CHAPTER XVII
INTERNATIONAL REACTIONS OF DOMESTIC TAXES

§ 1. Up to this point I have taken no account of international relations, but have argued as though we had to do with a single isolated and self-contained community. When this assumption is removed, several new and large problems arise. The first of these concerns modifications in the effects of taxes, as considered in the preceding chapters, that may result from there being an outside area to which these taxes do not apply. For, when such an area exists, it may be feasible for a man subjected to taxation in the taxed area to make use of the untaxed area in such a way as to reduce the fiscal burden imposed upon him. Prima facie two sorts of reaction are liable to be set up. First, capital, which would otherwise have been invested in the territory of the taxing authority, may be driven abroad. Secondly, persons, who would otherwise have worked and lived within that territory, may be driven abroad. Plainly, in so far as either of these things happens, the revenue yielded by taxes is made smaller than it would otherwise have been, and also, the sum of net (post-tax) income having been diminished, economic welfare in the community is likewise diminished. More generally, the process of raising a given revenue inflicts further damage in excess of that considered hitherto. New and so far unexamined dangers are threatened. It is clearly important to gauge, so far as we can, the scope and range of these in the particular case of our own country.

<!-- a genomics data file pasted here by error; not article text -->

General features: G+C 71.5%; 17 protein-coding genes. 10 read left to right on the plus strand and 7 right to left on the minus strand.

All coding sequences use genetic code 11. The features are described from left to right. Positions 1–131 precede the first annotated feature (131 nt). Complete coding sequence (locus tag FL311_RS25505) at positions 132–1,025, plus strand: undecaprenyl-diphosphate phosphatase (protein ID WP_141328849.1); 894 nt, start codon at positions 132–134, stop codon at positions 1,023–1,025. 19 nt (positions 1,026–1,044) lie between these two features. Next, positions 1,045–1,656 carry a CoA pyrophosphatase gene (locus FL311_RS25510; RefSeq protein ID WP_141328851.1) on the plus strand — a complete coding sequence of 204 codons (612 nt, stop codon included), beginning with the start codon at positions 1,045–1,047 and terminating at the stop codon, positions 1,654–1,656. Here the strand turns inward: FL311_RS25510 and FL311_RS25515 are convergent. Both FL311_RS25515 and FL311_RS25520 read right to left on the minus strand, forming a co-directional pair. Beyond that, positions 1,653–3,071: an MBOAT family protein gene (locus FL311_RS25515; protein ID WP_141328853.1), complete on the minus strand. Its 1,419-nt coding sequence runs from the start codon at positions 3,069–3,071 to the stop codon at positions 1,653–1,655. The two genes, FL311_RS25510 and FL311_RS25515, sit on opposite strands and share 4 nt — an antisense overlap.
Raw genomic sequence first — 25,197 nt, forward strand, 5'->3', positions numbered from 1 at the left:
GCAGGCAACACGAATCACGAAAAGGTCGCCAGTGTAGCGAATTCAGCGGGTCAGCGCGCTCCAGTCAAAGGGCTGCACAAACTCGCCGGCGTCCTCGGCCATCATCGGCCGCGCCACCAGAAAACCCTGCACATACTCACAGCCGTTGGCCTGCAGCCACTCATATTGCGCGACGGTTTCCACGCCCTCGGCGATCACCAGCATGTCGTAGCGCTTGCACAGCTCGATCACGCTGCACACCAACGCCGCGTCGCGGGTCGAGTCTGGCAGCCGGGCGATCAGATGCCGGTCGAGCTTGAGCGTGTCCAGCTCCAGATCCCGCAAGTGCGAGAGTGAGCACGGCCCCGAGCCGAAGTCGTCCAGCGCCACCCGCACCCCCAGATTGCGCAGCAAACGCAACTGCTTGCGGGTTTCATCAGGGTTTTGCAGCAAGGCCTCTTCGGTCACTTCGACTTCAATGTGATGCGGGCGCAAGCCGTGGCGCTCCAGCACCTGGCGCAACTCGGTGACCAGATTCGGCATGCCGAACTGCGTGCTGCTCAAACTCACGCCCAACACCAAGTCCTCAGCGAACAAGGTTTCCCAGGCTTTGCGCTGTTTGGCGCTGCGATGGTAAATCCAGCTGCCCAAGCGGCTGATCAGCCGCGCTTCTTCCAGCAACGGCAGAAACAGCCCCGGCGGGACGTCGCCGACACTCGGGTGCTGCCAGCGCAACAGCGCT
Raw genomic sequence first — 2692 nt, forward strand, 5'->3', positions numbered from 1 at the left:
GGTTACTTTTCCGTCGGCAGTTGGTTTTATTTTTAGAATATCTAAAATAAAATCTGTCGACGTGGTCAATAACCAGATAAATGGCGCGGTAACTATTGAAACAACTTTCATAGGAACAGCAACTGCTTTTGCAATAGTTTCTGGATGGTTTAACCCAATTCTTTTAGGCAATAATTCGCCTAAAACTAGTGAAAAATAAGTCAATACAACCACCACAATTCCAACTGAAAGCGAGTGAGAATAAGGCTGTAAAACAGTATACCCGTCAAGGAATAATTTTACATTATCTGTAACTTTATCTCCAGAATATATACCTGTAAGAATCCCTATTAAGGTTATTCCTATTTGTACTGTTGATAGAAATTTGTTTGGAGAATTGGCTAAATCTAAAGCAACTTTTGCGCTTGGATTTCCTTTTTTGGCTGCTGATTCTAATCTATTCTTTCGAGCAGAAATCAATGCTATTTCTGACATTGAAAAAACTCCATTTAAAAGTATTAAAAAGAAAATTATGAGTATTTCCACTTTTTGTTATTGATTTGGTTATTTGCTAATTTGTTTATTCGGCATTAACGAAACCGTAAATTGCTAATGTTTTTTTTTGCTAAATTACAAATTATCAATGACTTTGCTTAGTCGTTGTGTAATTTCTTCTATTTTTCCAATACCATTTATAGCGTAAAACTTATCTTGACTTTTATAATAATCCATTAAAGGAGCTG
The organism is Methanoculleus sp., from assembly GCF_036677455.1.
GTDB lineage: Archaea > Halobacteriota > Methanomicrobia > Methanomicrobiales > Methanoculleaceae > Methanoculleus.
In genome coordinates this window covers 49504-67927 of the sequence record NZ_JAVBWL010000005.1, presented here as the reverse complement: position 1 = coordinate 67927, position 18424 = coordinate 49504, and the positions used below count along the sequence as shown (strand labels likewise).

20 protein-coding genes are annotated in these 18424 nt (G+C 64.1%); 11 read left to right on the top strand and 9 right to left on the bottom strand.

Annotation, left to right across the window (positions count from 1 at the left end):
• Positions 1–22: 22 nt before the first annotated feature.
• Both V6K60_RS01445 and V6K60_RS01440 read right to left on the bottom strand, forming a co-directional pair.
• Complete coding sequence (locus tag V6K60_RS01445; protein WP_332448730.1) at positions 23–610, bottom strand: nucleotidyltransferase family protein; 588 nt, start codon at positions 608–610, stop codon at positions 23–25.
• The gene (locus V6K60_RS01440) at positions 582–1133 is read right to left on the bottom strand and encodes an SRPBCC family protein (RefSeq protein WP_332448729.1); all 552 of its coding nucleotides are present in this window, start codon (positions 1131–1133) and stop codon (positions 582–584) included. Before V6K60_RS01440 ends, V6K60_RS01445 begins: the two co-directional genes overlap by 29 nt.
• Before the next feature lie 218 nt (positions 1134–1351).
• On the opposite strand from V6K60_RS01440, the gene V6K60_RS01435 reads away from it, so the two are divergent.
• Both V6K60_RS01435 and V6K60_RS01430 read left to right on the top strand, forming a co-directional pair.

§ 2. Much stress is laid in popular discussion upon the risk that high British taxation, particularly high income tax, may "drive capital abroad". Clearly, a resident abroad can

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